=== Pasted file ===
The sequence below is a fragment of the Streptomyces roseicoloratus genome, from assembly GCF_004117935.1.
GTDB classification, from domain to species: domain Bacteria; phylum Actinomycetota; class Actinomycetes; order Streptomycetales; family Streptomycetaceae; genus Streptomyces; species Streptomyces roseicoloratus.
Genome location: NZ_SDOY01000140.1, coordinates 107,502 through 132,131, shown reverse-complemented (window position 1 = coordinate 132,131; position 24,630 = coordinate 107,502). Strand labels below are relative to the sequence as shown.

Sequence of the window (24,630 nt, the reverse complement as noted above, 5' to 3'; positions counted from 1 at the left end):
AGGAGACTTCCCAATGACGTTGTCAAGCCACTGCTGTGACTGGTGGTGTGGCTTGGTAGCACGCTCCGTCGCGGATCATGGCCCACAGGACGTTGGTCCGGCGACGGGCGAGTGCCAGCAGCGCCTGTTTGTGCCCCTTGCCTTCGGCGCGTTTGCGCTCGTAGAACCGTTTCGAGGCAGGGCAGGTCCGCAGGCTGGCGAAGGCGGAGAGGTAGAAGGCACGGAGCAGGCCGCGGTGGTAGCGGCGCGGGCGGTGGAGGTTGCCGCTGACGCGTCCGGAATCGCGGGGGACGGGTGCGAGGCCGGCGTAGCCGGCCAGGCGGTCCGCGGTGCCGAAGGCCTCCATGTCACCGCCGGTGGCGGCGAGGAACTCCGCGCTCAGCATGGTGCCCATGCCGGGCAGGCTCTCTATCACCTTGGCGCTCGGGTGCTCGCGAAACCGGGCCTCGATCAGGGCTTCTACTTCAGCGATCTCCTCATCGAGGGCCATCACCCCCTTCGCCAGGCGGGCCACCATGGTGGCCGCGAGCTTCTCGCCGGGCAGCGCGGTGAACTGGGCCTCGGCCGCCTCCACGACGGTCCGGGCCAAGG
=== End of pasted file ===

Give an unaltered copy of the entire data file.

The sequence below is a fragment of the Streptomyces roseicoloratus genome, from assembly GCF_004117935.1.
GTDB classification, from domain to species: domain Bacteria; phylum Actinomycetota; class Actinomycetes; order Streptomycetales; family Streptomycetaceae; genus Streptomyces; species Streptomyces roseicoloratus.
Genome location: NZ_SDOY01000140.1, coordinates 107,502 through 132,131, shown reverse-complemented (window position 1 = coordinate 132,131; position 24,630 = coordinate 107,502). Strand labels below are relative to the sequence as shown.

Sequence of the window (24,630 nt, the reverse complement as noted above, 5' to 3'; positions counted from 1 at the left end):
AGGAGACTTCCCAATGACGTTGTCAAGCCACTGCTGTGACTGGTGGTGTGGCTTGGTAGCACGCTCCGTCGCGGATCATGGCCCACAGGACGTTGGTCCGGCGACGGGCGAGTGCCAGCAGCGCCTGTTTGTGCCCCTTGCCTTCGGCGCGTTTGCGCTCGTAGAACCGTTTCGAGGCAGGGCAGGTCCGCAGGCTGGCGAAGGCGGAGAGGTAGAAGGCACGGAGCAGGCCGCGGTGGTAGCGGCGCGGGCGGTGGAGGTTGCCGCTGACGCGTCCGGAATCGCGGGGGACGGGTGCGAGGCCGGCGTAGCCGGCCAGGCGGTCCGCGGTGCCGAAGGCCTCCATGTCACCGCCGGTGGCGGCGAGGAACTCCGCGCTCAGCATGGTGCCCATGCCGGGCAGGCTCTCTATCACCTTGGCGCTCGGGTGCTCGCGAAACCGGGCCTCGATCAGGGCTTCTACTTCAGCGATCTCCTCATCGAGGGCCATCACCCCCTTCGCCAGGCGGGCCACCATGGTGGCCGCGAGCTTCTCGCCGGGCAGCGCGGTGAACTGGGCCTCGGCCGCCTCCACGACGGTCCGGGCCAAGG